The authenticity of the Qhapaq Ñan component sites is very high in that the characteristic features retain their form and design and the variety of specific well-preserved types of architectural and engineering achievements facilitate communication of the overall form and design of the network. The materials used are mainly stone and earth, with stone type varying from region to region, and repair and maintenance measures where necessary are undertaken in traditional techniques and material. These are predominantly driven by the local populations, who remain knowledgeable in traditional road management techniques and who are the key partners in maintaining the roadbed and associated features.
At sites which have been of specific archaeological or cultural interest professional stabilization and restoration techniques have been applied and implemented with great respect to the original materials and substance. On the road sections, local management systems govern decision-making processes, often with a large degree of community involvement and these have retained highest degrees of authenticity as reuse of the historic materials remains more efficient than the introduction of new materials.
The setting and visual surroundings of most of Qhapaq Ñan’s components is very good and in many cases pristine. For several summit ceremonial sites, settings include horizon ranges of 360 degrees for many kilometres in all directions. The Qhapaq Ñan also passes through very beautiful landscapes, the beauty of which depends on fragile view sheds associated which need to be monitored to ensure that any modern developments in the landscape have as minimal visual impact as possible.
Several sites are difficult to access and their remoteness has over centuries preserved them in a very good condition. A majority of Qhapaq Ñan components is located in rural settings which fortunately left them free of noticeable modern intrusions. Associated intangible values and management practices remain very strong, especially in the most remote sections of the road network and contribute to the safeguarding of authentic management mechanisms. The information sources of spirit and feeling as well as atmosphere are very relevant as many of the communities have strong associations to the Qhapaq Ñan and continue to remain guardians of some of the ceremonial structures.
Protection and management requirements
As a transnational serial property the Qhapaq Ñan covers the jurisdiction of six countries at national and local levels, including, in one instance, regulations of seven regional authorities. A number of international joint declarations and Statements of Commitment have been signed by the participating States Parties between 2010 and 2012 which highlight their agreement to protect the segments of the Qhapaq Ñan at the highest possible level. The protection put in place in light of these agreements follow the respective national heritage legislations and provide protection at the highest national level to all property components.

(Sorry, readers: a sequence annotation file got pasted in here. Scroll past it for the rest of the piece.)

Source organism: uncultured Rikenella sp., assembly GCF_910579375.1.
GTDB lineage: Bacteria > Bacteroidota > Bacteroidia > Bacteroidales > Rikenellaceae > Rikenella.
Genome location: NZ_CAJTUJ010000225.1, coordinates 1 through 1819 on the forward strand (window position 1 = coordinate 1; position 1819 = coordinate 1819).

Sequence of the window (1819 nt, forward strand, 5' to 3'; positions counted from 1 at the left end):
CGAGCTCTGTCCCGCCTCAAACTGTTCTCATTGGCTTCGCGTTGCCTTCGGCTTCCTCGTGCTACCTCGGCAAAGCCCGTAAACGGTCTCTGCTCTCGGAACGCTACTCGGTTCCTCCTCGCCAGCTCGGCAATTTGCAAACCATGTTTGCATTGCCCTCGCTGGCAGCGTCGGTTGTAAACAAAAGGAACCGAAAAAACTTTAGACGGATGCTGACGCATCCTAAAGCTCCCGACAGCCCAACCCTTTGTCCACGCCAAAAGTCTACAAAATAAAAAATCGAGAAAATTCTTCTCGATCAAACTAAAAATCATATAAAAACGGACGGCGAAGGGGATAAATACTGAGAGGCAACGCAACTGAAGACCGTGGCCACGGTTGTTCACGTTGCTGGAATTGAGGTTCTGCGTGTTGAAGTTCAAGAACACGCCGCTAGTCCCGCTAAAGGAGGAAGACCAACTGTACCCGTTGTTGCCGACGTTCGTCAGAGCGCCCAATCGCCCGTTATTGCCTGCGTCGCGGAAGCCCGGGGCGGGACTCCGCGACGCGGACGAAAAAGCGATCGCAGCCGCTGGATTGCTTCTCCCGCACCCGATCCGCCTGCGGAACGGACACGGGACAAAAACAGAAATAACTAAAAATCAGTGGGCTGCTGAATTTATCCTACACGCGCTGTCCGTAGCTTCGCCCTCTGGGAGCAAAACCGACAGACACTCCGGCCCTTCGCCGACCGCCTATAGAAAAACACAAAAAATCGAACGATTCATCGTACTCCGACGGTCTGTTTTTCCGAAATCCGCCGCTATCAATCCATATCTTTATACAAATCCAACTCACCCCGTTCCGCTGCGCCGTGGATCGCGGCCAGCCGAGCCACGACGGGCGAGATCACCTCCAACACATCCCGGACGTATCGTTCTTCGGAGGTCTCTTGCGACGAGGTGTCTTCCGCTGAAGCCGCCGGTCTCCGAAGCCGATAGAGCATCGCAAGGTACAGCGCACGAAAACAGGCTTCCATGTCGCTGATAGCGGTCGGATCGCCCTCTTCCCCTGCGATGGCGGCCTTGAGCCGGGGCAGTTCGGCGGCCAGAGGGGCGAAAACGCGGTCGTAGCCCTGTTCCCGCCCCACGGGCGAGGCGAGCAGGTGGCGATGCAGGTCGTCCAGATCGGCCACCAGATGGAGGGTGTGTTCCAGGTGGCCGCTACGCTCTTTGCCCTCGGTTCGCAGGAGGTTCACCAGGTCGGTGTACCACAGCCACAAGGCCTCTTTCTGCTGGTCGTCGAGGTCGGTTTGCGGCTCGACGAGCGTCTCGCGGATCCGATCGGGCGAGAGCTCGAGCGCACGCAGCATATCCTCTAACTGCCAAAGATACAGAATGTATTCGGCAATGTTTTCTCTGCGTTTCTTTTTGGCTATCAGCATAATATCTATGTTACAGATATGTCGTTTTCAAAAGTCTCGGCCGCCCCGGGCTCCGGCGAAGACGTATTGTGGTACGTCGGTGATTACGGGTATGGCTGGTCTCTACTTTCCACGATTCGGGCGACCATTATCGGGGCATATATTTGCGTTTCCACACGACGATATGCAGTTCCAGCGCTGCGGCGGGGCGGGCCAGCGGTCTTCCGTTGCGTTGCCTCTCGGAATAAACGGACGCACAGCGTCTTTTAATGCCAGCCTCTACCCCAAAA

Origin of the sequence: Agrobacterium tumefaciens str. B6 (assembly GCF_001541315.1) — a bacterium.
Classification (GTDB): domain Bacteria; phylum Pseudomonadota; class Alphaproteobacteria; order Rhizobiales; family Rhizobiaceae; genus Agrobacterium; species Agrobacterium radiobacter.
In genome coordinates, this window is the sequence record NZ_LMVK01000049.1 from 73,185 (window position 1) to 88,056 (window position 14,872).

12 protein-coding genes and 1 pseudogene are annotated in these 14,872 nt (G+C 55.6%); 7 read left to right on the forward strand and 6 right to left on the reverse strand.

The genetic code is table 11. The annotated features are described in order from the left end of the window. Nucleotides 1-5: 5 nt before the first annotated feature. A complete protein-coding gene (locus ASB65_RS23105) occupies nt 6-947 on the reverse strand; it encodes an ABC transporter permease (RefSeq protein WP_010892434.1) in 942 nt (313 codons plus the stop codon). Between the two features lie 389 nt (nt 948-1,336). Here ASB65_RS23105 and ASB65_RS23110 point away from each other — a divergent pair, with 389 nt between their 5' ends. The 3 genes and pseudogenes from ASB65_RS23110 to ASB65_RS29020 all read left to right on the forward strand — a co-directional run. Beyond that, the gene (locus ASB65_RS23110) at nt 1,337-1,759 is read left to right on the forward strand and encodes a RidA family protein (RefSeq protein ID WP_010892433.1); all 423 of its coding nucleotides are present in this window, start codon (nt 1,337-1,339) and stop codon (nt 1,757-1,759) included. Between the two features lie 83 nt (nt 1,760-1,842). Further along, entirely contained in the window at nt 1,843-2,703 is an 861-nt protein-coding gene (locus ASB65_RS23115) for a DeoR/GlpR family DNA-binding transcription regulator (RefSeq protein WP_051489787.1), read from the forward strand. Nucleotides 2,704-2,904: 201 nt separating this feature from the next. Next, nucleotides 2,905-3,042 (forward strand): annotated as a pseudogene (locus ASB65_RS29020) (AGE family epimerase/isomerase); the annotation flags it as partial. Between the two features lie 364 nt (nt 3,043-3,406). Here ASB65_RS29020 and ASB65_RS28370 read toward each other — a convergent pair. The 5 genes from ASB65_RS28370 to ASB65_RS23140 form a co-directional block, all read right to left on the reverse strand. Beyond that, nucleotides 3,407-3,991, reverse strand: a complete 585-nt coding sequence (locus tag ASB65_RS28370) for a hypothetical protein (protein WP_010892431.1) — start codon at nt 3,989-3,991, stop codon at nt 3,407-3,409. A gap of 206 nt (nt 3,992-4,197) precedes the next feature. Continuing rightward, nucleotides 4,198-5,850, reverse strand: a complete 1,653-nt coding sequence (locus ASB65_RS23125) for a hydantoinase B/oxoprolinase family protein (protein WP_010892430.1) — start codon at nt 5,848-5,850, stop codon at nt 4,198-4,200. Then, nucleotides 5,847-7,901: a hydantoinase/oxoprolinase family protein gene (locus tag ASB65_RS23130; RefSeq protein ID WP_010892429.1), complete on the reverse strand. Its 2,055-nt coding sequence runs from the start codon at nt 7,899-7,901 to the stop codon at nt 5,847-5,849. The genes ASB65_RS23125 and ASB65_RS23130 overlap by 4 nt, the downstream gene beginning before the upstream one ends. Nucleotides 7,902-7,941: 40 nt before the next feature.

The States Parties have designed two overarching management frameworks, one for the candidature phase of the nomination and a second that will become operational once the inscription is achieved. The preparation phase was guided by a Paris-based international Coordination Committee while the overarching management framework following World Heritage inscription is guided by regional networks among the participating States Parties. The State Party of Peru committed to support the establishment of a technical coordination secretariat where information will be gathered and communicated to the experts in all Qhapaq Ñan states and where frequent meetings among the technical experts will be organized.
Within the national contexts management systems have been developed in cooperation with the local communities and include concerns of perpetuation of the living traditions associated with the Qhapaq Ñan. The majority of these are traditional management systems which have been in existence for centuries and have developed from the local community levels to more formalized agreements with the concerned governmental authorities. The importance of preserving the actual road trace in areas that are being cultivated by the communities should be highlighted as part of the management agreements.